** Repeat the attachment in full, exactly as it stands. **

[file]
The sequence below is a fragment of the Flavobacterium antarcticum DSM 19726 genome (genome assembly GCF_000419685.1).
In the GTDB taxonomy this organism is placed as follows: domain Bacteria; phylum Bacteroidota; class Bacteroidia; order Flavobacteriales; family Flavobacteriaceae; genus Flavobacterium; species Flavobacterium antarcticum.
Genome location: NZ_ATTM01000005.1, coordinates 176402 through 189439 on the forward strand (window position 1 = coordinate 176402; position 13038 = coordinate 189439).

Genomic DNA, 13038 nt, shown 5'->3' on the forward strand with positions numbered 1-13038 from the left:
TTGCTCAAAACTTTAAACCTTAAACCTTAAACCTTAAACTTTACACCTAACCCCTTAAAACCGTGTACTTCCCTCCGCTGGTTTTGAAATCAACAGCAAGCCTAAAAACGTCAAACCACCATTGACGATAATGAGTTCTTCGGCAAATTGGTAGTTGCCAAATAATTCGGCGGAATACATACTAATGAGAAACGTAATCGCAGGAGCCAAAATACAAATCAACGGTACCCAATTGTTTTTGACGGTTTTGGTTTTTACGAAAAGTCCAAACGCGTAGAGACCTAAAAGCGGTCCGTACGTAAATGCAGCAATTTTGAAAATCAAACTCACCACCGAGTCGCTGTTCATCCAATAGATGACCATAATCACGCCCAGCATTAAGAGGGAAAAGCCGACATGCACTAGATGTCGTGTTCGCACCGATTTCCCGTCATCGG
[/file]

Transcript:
The sequence below is a fragment of the Flavobacterium antarcticum DSM 19726 genome (genome assembly GCF_000419685.1).
In the GTDB taxonomy this organism is placed as follows: domain Bacteria; phylum Bacteroidota; class Bacteroidia; order Flavobacteriales; family Flavobacteriaceae; genus Flavobacterium; species Flavobacterium antarcticum.
Genome location: NZ_ATTM01000005.1, coordinates 176402 through 189439 on the forward strand (window position 1 = coordinate 176402; position 13038 = coordinate 189439).

Genomic DNA, 13038 nt, shown 5'->3' on the forward strand with positions numbered 1-13038 from the left:
TTGCTCAAAACTTTAAACCTTAAACCTTAAACCTTAAACTTTACACCTAACCCCTTAAAACCGTGTACTTCCCTCCGCTGGTTTTGAAATCAACAGCAAGCCTAAAAACGTCAAACCACCATTGACGATAATGAGTTCTTCGGCAAATTGGTAGTTGCCAAATAATTCGGCGGAATACATACTAATGAGAAACGTAATCGCAGGAGCCAAAATACAAATCAACGGTACCCAATTGTTTTTGACGGTTTTGGTTTTTACGAAAAGTCCAAACGCGTAGAGACCTAAAAGCGGTCCGTACGTAAATGCAGCAATTTTGAAAATCAAACTCACCACCGAGTCGCTGTTCATCCAATAGATGACCATAATCACGCCCAGCATTAAGAGGGAAAAGCCGACATGCACTAGATGTCGTGTTCGCACCGATTTCCCGTCATCGG